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Planning & Economy

Prepare for Retirement and Maintain Financial Security

September 5th, 2023

Investors in their 40s

You made it to the 40s. And hopefully, you have spent part of your 20s and your 30s building the foundation of a solid financial path. Now it’s time to start thinking about how you will achieve your longer-term obligations, dreams, and lifestyle, such as retirement and college funding. Saving for retirement and college is most likely becoming foremost in your thoughts. Still, in your 40s, the financial planning and decision-making around these goals should start taking priority and getting traction.

Action 1- Have all unsecured debt paid off so that you can maximize your savings plan

Your retirement will most likely encompass 30 years or more. You will probably work another 25 years or so. During this time, saving as much as possible in your retirement plan is essential. Continuing to pay for unsecured debt directly comes off the top of your potential savings plan. Ensuring this debt is paid off as soon as possible will be important when propelling your savings plan to the next level. You also may have kids in middle or high school, so having a more detailed plan on how you want to pay for college or after-high school graduation expenses will be necessary.

Action 2- Reevaluate your current mortgage

Are you going to be staying at your home for a while longer? If so, be sure that your mortgage is working to your benefit. As I’m writing this piece, mortgage rates have risen from where they were a couple of years ago, but they are still lower than most student loan rates and credit card rates. If you still have some unsecured debt at a high-interest rate, it may make sense to refinance at a lower mortgage rate to pay down your unsecured debt. You could also shorten the term of your mortgage to match the retirement age you are planning for in your financial plan. For example, if you have 28 years left on your mortgage but plan to retire in 20 years, it may make sense to refinance (for a lower interest rate than you currently have) and shorten the term of your mortgage to have it paid off by the time you retire.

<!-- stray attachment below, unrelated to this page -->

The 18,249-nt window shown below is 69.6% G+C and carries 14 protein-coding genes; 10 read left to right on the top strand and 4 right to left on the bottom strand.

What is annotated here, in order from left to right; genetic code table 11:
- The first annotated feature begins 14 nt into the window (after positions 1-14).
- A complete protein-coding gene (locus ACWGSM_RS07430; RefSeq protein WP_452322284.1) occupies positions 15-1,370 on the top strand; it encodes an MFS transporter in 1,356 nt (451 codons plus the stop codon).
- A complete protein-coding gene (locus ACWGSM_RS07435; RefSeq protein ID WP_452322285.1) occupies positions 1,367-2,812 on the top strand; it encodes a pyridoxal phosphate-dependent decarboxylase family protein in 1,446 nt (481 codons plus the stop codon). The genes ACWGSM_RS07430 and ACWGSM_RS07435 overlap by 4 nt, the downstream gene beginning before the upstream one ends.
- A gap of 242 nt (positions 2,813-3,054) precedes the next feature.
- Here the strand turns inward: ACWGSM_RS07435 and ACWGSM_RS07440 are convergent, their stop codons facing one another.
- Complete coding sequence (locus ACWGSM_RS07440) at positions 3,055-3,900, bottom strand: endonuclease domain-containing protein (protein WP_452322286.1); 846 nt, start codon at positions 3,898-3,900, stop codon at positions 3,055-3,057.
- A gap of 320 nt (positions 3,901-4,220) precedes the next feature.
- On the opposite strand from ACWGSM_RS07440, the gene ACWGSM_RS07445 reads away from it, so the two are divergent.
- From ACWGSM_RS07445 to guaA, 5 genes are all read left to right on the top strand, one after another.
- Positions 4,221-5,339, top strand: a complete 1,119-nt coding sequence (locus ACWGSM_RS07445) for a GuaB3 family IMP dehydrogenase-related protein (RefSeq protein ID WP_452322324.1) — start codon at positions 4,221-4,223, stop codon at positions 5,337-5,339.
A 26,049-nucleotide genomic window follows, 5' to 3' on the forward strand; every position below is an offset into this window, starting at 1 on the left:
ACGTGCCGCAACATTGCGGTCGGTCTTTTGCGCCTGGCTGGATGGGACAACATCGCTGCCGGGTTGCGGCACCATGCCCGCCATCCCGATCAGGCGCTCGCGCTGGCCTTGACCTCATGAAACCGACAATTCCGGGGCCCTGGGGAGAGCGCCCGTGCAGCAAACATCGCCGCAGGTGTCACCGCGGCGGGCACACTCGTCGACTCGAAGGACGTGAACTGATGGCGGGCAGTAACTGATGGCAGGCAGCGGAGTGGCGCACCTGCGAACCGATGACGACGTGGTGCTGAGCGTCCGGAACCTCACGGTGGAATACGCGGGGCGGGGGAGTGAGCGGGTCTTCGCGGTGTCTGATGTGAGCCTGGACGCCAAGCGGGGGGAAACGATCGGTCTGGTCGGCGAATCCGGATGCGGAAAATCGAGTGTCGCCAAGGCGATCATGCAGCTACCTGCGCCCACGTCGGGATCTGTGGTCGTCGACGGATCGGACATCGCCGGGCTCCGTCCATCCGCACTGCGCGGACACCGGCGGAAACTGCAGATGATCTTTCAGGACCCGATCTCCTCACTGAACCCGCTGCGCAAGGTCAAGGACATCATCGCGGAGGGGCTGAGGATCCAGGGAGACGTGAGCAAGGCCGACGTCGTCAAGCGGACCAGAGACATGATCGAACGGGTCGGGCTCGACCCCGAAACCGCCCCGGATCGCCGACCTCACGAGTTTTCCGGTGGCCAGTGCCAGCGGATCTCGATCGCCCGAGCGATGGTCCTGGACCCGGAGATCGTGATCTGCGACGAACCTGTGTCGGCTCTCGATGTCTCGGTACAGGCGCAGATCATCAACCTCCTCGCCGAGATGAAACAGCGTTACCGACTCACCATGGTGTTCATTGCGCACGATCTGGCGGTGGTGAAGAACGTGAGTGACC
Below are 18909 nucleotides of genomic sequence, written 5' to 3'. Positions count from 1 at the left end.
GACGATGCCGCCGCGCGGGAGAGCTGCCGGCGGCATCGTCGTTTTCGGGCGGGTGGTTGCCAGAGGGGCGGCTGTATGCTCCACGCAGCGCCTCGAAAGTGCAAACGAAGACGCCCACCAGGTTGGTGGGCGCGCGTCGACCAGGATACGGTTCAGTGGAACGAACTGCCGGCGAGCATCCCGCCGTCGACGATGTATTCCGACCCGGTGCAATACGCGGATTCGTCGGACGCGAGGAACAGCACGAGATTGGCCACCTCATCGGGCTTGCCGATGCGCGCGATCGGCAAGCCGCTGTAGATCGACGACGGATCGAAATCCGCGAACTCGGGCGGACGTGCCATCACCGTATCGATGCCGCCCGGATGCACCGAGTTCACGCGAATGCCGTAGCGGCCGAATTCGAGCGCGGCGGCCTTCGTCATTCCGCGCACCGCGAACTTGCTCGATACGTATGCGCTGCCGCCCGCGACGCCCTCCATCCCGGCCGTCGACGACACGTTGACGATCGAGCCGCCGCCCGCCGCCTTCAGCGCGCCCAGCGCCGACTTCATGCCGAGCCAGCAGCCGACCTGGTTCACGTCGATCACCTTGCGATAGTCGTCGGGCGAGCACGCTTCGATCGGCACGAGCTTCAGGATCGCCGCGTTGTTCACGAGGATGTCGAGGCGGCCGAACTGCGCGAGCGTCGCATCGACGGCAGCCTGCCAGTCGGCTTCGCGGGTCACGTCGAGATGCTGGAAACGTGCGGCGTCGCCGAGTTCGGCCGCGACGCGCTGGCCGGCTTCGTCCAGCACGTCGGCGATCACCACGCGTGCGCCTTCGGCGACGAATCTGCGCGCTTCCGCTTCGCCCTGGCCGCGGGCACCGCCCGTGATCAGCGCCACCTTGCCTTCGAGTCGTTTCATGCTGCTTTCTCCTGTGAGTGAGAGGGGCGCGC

Action 3- Visualize your retirement

Although retirement is still far off for most 40-year-olds, it’s time to visualize what retirement looks like so that you are appropriately preparing over the next 20-25 years. Many retirees are finding that they may want to transition from their current full-time job to another, less stressful job to continue to work and stay busy. You may want a clean break at retirement; for some, they want to phase out slowly. What about you? What will you do with your time when you fully retire? Will you volunteer, travel, and spend time with your grandchildren? What’s your ideal retirement look like? It’s essential to have an idea to appropriately plan what you need to save for retirement now and how to invest your portfolio to get you to your retirement goals.

Action 4- Reevaluate your estate planning documents and your beneficiary designations

I recommend reevaluating your estate planning documents every 2-3 years and reviewing your beneficiary designations annually. Life changes, and it’s important to be sure your estate planning documents accurately reflect your wishes and your financial and family situation. The same for your beneficiary designations. Who do you have listed on your employer retirement plan, your life insurance policies, and your IRA accounts? Be sure that your beneficiaries are correct and that your beneficiaries listed are still the best person/people to receive your assets if something were to happen to you.

Action 5- Have a college payment plan in place

Based on your current income and your current savings in place for college, you should be able to have an idea about putting a plan in place on how you want to pay for college. Will your children be responsible for helping to pay for part of their college? Will you use your savings plus normal cash flow to fund college? Do you have limitations on where your children can attend school – in-state, public versus out-of-state, or private? Attending college may not be the best education alternative for your children: This is also an excellent time to have those conversations about your expectations regarding college or their after-high school graduation plans.

Action 6- Talk to your parents about their longevity and their care plans

At some point, you could be making decisions on their behalf. Do your parents want to stay at home during their senior years, live with you, or live in a retirement community? What is their financial situation, and do you need to play a part in their care later in life? Knowing these details is vital because it could be important to your overall financial plan and how and where you save your money.

Action 7- Build a team

At this stage of life, it’s crucial to have your advisors and professionals in place to help you through these tough decisions. If you haven’t already, this is the time to start working with a financial advisor, an estate planning attorney, and an accountant. Establishing these relationships earlier rather than later will benefit you and your family. Work on getting everyone on the same page: Which is helping you plan for your long and short-term goals. Please let us know if there is anything we can do to help you.

Christina Jones
Wealth Manager, RFJS
Partner, Windsor Wealth



401k plans are long-term retirement savings vehicles. Withdrawals of pre-tax contributions and/or earnings will be subject to ordinary income tax and, if taken prior to age 59 1/2 , may be subject to a 10% federal tax penalty.
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